If the navigation and site layout are not simple, the number of question marks increases, making it more difficult for visitors to understand how the system functions and how to navigate from A to B. A lucid structure, mild visual cues, and immediately identifiable linkages can aid visitors in locating their desired destination.
2. Don’t Waste Users’ Patience
In every project in which you intend to provide your visitors with a service or a tool, strive to minimize the user needs. Less effort required from consumers to test a service increases the likelihood that a random visitor will actually test it. First-time visitors are more interested in interacting with the service than filling out lengthy web forms for an account they may never use. Permit users to explore your website and discover your services without requiring them to disclose personal information. It seems unreasonable to require people to provide an email address in order to test the functionality.
Ideally, eliminate all obstacles and do not demand subscriptions or registrations. A user registration alone is sufficient to impede user navigation and reduce incoming traffic.
3. Try to Guide Attention Of Users
As websites offer both static and dynamic material, many components of the user interface draw more attention than others. Obviously, visuals are more captivating than text, just as italicized sentences are more appealing than plain text.
The human eye is a highly nonlinear organ, and web users can perceive edges, patterns, and motions instantaneously. This is why video-based adverts are so unpleasant and intrusive, but from a marketing standpoint, they serve their purpose of capturing people’ attention precisely.
Humanized utilizes the notion of attention to perfection. The only aspect that is immediately apparent to consumers is the term “free,” which is attractive and enticing while remaining calm and informational. Users are provided with sufficient information to learn more about the “free” product through the use of subtle clues.
By directing users’ attention to key regions of the site with a limited usage of visual components, you may assist them in navigating from point A to point B without their having to consider the process. The fewer question marks visitors have, the greater their sense of orientation and the more trust they can establish for the organization represented by the website. In other words, the goal of usability is to improve the user experience, therefore the less thinking required behind the scenes, the better.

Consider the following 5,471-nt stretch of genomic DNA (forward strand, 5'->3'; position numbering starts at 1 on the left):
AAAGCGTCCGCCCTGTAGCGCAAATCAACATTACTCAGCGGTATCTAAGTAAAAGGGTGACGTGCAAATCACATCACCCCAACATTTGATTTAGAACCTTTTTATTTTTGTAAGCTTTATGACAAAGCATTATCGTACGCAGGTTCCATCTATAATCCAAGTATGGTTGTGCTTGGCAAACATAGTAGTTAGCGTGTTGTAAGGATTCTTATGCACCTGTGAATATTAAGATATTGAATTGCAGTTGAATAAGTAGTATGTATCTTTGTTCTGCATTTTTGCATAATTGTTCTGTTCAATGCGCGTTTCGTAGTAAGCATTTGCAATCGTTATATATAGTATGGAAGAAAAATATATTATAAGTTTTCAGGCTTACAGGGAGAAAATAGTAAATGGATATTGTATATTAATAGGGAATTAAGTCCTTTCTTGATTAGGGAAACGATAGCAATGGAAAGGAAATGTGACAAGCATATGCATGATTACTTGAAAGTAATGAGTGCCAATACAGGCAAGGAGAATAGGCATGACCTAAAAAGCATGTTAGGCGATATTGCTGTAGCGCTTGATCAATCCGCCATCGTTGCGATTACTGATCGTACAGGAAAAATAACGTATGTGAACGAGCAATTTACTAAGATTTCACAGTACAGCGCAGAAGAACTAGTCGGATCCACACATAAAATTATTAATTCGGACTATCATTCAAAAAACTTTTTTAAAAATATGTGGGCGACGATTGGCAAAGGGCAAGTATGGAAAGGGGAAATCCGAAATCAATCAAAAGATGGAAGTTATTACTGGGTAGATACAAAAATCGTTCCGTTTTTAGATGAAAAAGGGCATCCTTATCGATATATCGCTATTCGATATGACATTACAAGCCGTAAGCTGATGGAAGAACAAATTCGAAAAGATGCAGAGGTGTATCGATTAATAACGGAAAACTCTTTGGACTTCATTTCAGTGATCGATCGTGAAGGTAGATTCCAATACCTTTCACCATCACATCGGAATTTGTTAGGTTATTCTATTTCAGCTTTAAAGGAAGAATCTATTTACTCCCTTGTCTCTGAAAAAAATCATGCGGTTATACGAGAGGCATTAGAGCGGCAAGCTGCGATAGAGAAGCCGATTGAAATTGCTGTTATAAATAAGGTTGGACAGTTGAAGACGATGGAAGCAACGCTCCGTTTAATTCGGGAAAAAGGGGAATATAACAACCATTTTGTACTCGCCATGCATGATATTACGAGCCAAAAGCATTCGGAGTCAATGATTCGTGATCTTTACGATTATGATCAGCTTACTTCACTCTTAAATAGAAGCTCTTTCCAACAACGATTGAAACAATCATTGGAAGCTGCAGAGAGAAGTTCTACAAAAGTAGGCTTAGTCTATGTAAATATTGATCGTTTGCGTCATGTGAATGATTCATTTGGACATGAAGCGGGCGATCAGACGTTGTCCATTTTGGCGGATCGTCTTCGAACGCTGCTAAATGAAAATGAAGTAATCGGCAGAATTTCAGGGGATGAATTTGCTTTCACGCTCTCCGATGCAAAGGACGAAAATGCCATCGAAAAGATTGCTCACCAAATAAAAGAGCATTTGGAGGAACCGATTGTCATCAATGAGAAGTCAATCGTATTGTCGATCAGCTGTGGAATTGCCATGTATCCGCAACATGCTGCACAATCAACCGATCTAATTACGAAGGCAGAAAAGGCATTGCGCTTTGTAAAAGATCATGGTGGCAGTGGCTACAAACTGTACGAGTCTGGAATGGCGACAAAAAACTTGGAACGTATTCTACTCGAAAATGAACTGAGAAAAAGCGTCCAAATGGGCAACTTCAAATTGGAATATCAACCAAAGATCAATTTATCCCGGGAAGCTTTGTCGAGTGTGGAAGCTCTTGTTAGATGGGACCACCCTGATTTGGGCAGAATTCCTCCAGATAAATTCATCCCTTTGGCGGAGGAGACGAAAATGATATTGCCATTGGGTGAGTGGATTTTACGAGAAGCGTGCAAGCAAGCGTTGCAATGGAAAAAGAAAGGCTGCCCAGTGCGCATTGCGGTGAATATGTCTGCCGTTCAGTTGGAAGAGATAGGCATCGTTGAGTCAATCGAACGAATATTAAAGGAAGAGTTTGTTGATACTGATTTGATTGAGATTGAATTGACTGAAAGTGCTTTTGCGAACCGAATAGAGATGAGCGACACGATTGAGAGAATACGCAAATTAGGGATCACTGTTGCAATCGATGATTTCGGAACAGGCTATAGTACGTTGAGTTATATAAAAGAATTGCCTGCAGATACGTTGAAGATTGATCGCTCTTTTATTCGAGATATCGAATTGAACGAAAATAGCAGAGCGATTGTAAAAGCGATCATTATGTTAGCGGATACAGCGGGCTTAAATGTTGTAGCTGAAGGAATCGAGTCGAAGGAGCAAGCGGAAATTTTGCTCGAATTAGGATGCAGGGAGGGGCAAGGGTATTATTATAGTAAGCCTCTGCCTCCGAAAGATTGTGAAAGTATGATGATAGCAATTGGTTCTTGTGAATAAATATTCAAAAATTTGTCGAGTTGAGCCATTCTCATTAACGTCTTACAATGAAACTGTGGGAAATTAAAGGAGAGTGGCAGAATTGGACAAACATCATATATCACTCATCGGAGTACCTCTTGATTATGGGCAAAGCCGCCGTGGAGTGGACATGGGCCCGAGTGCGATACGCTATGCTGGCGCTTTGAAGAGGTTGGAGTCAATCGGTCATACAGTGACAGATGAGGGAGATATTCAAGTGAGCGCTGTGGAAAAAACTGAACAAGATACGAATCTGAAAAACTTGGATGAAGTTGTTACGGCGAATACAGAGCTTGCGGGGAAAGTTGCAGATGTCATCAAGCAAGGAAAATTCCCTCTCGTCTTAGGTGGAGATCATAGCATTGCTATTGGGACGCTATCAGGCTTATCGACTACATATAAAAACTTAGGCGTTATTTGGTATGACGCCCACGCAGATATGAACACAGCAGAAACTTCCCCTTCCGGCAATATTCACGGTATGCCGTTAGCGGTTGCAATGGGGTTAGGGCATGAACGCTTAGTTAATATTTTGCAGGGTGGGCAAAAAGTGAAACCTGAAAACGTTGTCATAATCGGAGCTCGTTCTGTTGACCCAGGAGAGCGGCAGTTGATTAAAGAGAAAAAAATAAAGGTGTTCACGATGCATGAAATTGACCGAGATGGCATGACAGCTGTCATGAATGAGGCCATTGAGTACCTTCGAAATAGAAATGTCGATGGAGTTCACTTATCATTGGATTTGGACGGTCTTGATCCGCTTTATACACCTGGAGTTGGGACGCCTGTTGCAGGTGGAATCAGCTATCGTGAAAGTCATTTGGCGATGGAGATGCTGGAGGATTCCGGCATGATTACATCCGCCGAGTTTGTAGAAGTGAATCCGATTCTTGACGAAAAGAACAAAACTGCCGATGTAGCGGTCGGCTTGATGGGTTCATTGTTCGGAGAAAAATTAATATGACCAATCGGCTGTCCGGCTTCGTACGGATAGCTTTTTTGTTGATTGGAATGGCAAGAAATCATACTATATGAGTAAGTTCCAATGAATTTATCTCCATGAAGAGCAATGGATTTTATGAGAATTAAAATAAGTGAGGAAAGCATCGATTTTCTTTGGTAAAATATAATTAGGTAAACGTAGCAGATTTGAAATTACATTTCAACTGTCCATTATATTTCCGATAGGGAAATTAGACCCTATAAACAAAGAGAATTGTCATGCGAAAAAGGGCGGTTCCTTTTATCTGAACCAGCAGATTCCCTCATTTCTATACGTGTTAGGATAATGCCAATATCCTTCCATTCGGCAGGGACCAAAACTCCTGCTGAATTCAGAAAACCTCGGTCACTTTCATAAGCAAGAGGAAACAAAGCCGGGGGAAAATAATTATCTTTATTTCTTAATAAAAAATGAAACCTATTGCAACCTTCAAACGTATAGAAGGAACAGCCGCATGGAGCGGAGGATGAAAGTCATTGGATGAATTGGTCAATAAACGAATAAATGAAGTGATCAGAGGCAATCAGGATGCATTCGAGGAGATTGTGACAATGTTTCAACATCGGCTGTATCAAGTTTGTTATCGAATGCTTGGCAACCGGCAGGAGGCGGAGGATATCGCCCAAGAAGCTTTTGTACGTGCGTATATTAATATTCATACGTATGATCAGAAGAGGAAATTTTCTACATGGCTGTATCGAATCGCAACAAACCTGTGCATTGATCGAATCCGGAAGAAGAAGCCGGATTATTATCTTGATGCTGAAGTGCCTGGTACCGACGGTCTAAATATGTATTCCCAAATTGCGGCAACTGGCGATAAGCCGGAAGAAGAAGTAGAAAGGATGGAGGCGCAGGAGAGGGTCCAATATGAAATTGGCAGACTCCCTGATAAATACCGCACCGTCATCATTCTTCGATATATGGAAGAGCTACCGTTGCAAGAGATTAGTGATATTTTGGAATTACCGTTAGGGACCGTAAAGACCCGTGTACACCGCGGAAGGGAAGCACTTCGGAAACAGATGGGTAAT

4. Pursue Feature Exposure
Modern online design is sometimes criticized for its approach to guiding visitors with visually appealing 1-2-3-done steps, huge buttons with visual effects, etc. However, from a design standpoint, these characteristics are not necessarily negative. Such rules are, on the contrary, incredibly useful because they guide visitors through the site’s material in a straightforward and user-friendly manner.
5. Use Clever Writing Techniques
As the Web differs from print, it is vital to adapt the writing style to the tastes and surfing patterns of the target audience. Marketing writing will not be read. Long blocks of text without images or keywords in bold or italics will be skipped. Extreme language will be disregarded.
Talk business. Avoid charming or witty names, marketing-driven names, company-specific names, and foreign technical terms. For example, when describing a service and encouraging people to register an account, “sign up” is preferable to “start now!” and “explore our services.”
The ideal method for producing effective writing is to
- use short and concise phrases (get to the point as quickly as possible),
- use scannable layout (categorize the content, use multiple heading levels, use visual elements and bulleted lists to break the flow of uniform text blocks),
- use plain and objective language (a promotion does not need to sound like an advertisement; give your users a reason to use your service or stay on your website).
6. Try Simplicity
The “keep it simple stupid” (KISS) approach should be the fundamental objective of web design. Users rarely visit a website for the design, and in the majority of situations they are seeking information despite the design. Prioritize simplicity over complexity.
From a visitor’s perspective, the optimal website design is a text-only page, devoid of adverts or additional content blocks, that precisely matches the search query or the content they were seeking. This is one of the reasons why a print version of web sites that is user-friendly is crucial for a positive user experience.
7. Have No Fear Of The White Space